Popcorn is a great go-to snack packed with fiber. There have been many methods of making popcorn over the years.
Jiffy Pop was a fun way to make popcorn, and then along came air poppers and microwave packs. I think the best tasting popcorn comes from the old-fashioned method of cooking it in a pot on top of the stove, drizzled lightly with real butter and a pinch of salt. I can almost smell it now! 🍿Thanks for popping by 😉
The WWG prompt of the day is eggs, and here are some of my favorites – deviled eggs. I love eggs in almost any form, but nothing says summer picnic like a good deviled egg.
To me, the most difficult part of making deviled eggs is peeling the shells off, and I seem to have the best luck if the eggs are not ultra fresh. Do you know of a foolproof method? Also, sorry the lighting is so bad; I painted and photographed these while on a plane ✈️
TGIF, and I hope you have a terrific weekend!
We recently attended another wedding, and this is a sketch of the wedding cake.
It was adorned with real sunflowers and sweet baby’s breath with a little bling tucked in here and there. The texture of the tree trunk base really pulled together the rustic, county feeling that the cowboy boot-wearing newlyweds wanted to create. All the best to D&P!
I dislike being tardy and could have sworn I had scheduled a post for yesterday, but alas I am wrong. So here is my late entry for this month’s Draw a Bird Day.
This is a brown-headed cowbird that visits our bird feeder. Their brown feathers are really shiny in the sun, and that is one of the best ways to distinguish them from crows. These birds are “outlawed” in some areas because they visit nests of other birds in the spring, nudge out the native bird’s eggs, and lay their own in the nests. The unsuspecting native birds hatch the cowbird eggs and raise the baby birds as their own. That is why they are considered nuisances in some areas of the world. Nature sure is interesting, isn’t it, if not a little rude at times 😉
While flipping through the sketchbook that I’ve been busy filling, I realized this coleus sketch was not shared yet. It is not a masterpiece or anything, but it is one of my more successful attempts at painting looser. My hubby has the green thumb in the family, and each spring he plants two large pots on the front porch containing a variety of coleuses, sweet potato vine, and other pretty greenery. The elephant ears are my favorite because they are so large and sturdy.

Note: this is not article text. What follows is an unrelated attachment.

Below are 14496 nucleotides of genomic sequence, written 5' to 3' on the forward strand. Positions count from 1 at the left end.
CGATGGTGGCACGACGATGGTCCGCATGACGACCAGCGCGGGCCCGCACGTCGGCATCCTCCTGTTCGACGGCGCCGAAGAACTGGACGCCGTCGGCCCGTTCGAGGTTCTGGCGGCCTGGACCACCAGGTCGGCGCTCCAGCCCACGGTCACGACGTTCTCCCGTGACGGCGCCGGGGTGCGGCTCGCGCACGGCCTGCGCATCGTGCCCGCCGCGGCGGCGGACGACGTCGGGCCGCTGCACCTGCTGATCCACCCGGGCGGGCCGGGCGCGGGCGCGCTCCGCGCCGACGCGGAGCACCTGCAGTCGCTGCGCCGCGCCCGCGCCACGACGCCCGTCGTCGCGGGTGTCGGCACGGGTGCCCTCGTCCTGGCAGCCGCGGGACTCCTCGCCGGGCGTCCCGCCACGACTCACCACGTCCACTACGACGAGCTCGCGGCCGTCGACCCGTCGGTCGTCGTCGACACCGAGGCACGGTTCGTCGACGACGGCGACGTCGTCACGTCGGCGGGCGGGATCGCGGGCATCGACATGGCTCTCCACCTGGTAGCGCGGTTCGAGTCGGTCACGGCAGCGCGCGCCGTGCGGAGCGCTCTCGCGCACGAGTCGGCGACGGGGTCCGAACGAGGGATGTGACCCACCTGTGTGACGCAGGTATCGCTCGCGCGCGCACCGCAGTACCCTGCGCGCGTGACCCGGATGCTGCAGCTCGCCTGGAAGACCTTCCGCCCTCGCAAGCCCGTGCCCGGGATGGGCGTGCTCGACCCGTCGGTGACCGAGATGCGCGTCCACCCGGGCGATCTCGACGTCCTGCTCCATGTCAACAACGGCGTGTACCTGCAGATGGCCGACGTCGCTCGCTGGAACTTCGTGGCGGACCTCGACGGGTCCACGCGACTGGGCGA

I remember the scorching July day this was painted, but now the cooler temps are causing the leaves to do what most plants do in the autumn in this part of the world. Wishing you a colorful, snuggly fall weekend! 🍁🍂
Here are some quick sketches completed in my new sketchbook over the past couple of months. We have a local, 23-acre, county park very nearby in which we take many walks. Even though it is on the corner of two very busy streets, once in the park you forget all that hustle and bustle. The park is also unique in that the majority of the trails are paved and handicap accessible, complete with braille signs and waist-high gardens. Other features include a pond, wildflower prairie, a small bamboo forest, and a barn for park programs.
This is a sketch of the old homestead at the nature preserve, and the house now serves as a gift shop. This is a view of it through the trees near the entrance.
Here is the fire pit area where many programs are held and where naturalists cook maple syrup during Maple Sugar Days each year. When the kids were small we took many family walks at the park, and because not much was happening at the fire pit on weekday evenings, my kids took the opportunity to use the area as a stage and would perform “shows” for us after our walks. Note part of the bamboo forest in the upper right corner of this sketch.
We saw this cute little guy hopping around, and this is a female cardinal sitting on her speckled eggs. We also see deer, turtles, snakes, frogs, many varieties birds, and all the other usual critters that live in this area.
One section of the park is home to numerous sassafras trees, which have an odd twisting characteristic to their trunks. They really are quite fascinating. I remember learning about sassafras trees when I was in grade school because a teacher said the leaves look like mittens.
I’m looking forward to the fall weather and watching all the changes take place at the nature preserve, and I’m glad we have such an extraordinary place so close to home.
Today’s #WorldWatercolorGroup prompt is car, and painting this really put me outside my comfort zone. However, I was pleasantly pleased with the outcome although some car aficionados might disagree, but it was really fun to do. Thanks to my parents, this was my first official car from back in 1979 – A 1970 Ford Galaxie 500 – with a bench seat, black hardtop, and all the bells and whistles including a AM radio. I was able to afford gas with my babysitting money and summer job, and eventually I saved enough for an FM converter! Now that was exciting!
Oh my gosh, again the memories held in this car came rushing back as I was drawing and painting. I drove it back and forth to school each day, to football games on Friday nights, to haunted houses with my sister, Debbie, and Cindy in the fall, to movies with my best friend Cindy, to shop at Gold Circle, and finally to work when I started cooping in my senior year. Oh, and gas was around 50 cents a gallon! If my calculations are correct, the length of the Galaxie measured 3-1/2 feet longer than the Focus my daughter is currently driving, but that is what we were used to.
I felt so cool with that big boat of a car and an FM converter, allowing me to tune into the local pop station and sing at the top of my lungs. I don’t know why this month’s prompts are taking me down memory lane so often, but I am glad they are. What was your first car?